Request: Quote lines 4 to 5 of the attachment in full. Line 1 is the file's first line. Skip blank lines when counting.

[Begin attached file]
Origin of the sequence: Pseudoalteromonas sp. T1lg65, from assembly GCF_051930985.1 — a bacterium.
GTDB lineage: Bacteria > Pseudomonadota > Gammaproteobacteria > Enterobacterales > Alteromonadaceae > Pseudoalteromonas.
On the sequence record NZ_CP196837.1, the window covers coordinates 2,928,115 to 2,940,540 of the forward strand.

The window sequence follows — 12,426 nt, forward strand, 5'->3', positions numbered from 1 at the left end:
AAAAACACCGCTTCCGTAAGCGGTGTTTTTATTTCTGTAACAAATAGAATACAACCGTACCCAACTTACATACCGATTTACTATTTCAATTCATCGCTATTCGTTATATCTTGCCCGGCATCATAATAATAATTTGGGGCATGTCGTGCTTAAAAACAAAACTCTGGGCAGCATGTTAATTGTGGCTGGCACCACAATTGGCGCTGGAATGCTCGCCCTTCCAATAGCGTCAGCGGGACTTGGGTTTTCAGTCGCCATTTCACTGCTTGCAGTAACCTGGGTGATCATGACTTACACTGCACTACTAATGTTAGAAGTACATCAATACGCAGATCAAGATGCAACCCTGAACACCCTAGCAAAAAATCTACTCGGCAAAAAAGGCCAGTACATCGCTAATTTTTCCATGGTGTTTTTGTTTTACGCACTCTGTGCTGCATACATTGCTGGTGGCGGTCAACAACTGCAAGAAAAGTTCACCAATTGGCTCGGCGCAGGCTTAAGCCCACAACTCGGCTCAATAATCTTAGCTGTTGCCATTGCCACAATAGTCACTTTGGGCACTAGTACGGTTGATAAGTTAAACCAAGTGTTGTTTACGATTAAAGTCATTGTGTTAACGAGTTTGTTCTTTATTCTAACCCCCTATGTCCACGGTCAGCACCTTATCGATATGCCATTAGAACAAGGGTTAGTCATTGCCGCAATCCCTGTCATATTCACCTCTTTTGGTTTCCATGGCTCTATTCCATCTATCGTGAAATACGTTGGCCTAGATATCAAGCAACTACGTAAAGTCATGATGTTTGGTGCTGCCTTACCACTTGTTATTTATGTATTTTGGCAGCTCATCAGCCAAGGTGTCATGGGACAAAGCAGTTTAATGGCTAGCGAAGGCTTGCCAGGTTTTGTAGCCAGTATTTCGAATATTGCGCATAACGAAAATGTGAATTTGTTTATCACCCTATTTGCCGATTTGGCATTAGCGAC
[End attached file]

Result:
The window sequence follows — 12,426 nt, forward strand, 5'->3', positions numbered from 1 at the left end:
AAAAACACCGCTTCCGTAAGCGGTGTTTTTATTTCTGTAACAAATAGAATACAACCGTACCCAACTTACATACCGATTTACTATTTCAATTCATCGCTATTCGTTATATCTTGCCCGGCATCATAATAATAATTTGGGGCATGTCGTGCTTAAAAACAAAACTCTGGGCAGCATGTTAATTGTGGCTGGCACCACAATTGGCGCTGGAATGCTCGCCCTTCCAATAGCGTCAGCGGGACTTGGGTTTTCAGTCGCCATTTCACTGCTTGCAGTAACCTGGGTGATCATGACTTACACTGCACTACTAATGTTAGAAGTACATCAATACGCAGATCAAGATGCAACCCTGAACACCCTAGCAAAAAATCTACTCGGCAAAAAAGGCCAGTACATCGCTAATTTTTCCATGGTGTTTTTGTTTTACGCACTCTGTGCTGCATACATTGCTGGTGGCGGTCAACAACTGCAAGAAAAGTTCACCAATTGGCTCGGCGCAGGCTTAAGCCCACAACTCGGCTCAATAATCTTAGCTGTTGCCATTGCCACAATAGTCACTTTGGGCACTAGTACGGTTGATAAGTTAAACCAAGTGTTGTTTACGATTAAAGTCATTGTGTTAACGAGTTTGTTCTTTATTCTAACCCCCTATGTCCACGGTCAGCACCTTATCGATATGCCATTAGAACAAGGGTTAGTCATTGCCGCAATCCCTGTCATATTCACCTCTTTTGGTTTCCATGGCTCTATTCCATCTATCGTGAAATACGTTGGCCTAGATATCAAGCAACTACGTAAAGTCATGATGTTTGGTGCTGCCTTACCACTTGTTATTTATGTATTTTGGCAGCTCATCAGCCAAGGTGTCATGGGACAAAGCAGTTTAATGGCTAGCGAAGGCTTGCCAGGTTTTGTAGCCAGTATTTCGAATATTGCGCATAACGAAAATGTGAATTTGTTTATCACCCTATTTGCCGATTTGGCATTAGCGAC